When Hurricane Katrina tore into the Gulf Coast states ten years ago, leadership was in as short supply as tarpaulins. President George W. Bush was excoriated for his inept handling of the crisis, as was Mayor Ray Nagin of New Orleans.
But in Mississippi, former Governor Haley Barbour, author of America’s Great Storm: Leading Through Hurricane Katrina received plaudits from all sides for his decisive, non-partisan leadership and political clout, which secured $24 billion in disaster relief from Congress. (Related: Protecting a New Generation of Poisoned Kids After Katrina.)
Talking from his home in Mississippi, he describes what Katrina taught him about leadership; explains how a new word, “slabbed,” was coined; and why he still stands by President Bush.
When did you realize that Katrina was going to make landfall in Mississippi? Take us back to the days before August 29th.
I returned from an economic development trip in Asia about five days before the storm hit. By the end of the week it was clear that this was going to be a big, bad storm. But it wasn’t clear it was going to hit Mississippi. Then, on Saturday night, the head of the National Hurricane Center, Dr. Max Mayfield, called to say, “This is going to be a Camille-like storm.” Hurricane Camille hit Mississippi in 1969: one of only three storms ever to come ashore as a Category 5 hurricane.
He said, “What can I do to help?”
I said, “If you can get the news media to start saying on TV and radio that this storm is going to be like Camille, you will help us with our biggest problem, which is that people aren’t evacuating.”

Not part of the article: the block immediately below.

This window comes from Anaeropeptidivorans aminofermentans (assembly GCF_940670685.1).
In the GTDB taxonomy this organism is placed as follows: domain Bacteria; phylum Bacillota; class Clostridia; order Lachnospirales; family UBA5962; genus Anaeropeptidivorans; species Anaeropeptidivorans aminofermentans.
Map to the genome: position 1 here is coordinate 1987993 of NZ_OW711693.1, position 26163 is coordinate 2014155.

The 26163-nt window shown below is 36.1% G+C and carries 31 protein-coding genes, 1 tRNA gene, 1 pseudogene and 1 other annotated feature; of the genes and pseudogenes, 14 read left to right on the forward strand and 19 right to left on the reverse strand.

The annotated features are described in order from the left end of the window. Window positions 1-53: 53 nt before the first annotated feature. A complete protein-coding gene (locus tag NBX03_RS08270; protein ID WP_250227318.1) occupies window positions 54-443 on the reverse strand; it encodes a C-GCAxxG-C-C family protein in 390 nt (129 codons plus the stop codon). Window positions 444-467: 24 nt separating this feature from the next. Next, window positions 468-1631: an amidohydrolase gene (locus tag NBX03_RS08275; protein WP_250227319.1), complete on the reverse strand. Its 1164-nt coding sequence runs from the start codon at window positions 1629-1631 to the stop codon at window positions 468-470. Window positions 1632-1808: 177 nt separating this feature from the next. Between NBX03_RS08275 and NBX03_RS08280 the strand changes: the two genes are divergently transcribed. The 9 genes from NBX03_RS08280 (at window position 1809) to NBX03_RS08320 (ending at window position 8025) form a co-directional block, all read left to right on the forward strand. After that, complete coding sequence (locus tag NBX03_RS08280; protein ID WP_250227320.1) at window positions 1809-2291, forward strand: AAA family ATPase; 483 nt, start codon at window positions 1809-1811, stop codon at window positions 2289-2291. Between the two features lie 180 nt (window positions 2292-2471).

There was hurricane fatigue. People here had had two big scares over the previous year and both times the storms had jogged to the east. So our people weren’t evacuating. But after the news media started referring to this as a storm like Camille we had a hugely improved evacuation. (Related: Beyond Katrina: 7 Portraits of Grit and Determination)
How did Katrina compare with previous megastorms?
We thought Camille was the gold standard: 200 mph winds, with about 200 tornadoes. Katrina’s winds were only about 150 mph. But it was so much bigger. The eye of Camille was only eight miles across. The eye of Katrina was 32 miles across. And it pushed in front of it the greatest storm surge ever recorded by the National Weather Service.
At Waveland, Mississippi, the town closest to the eye of the storm, the storm surge was about 38 feet. The 150 mph winds were terrible, but the vast majority of the damage was caused by the storm surge. We created a new verb, “slabbed,” as in “My house was slabbed,” meaning there was nothing left but a concrete slab. We had tens of thousands of houses where that was all that was left. (Related: New Orleans Door to Door)
President Bush flew to Mobile, Alabama to meet with you and other governors. Many Republicans joined the chorus of criticism directed at him. You remained loyal. Why?
On the Friday after the storm, along with Governor Bob Riley of Alabama, I met President Bush at the Mobile Coast Guard Station. When we were walking out to get on a helicopter that would take President Bush and I to Mississippi, the President made that remark— “Good job, Brownie!” — to Michael Brown, the head of FEMA, which would be interpreted by people as showing he was out of touch with what was happening.
But I understood that for the next several years Mississippi was going to have to be partners with the federal government. My Momma taught me: "Praise in public; criticize in private." And that’s the way I’ve tried to run my political relationships.
As we went along, President Bush leaned as far forward as federal law would permit to give us the maximum support after Congress passed special emergency disaster legislation in December. What they did in the Gulf States—a plan we designed in Mississippi, became the model for Sandy in New Jersey and New York. And I give Bush a lot of credit for that.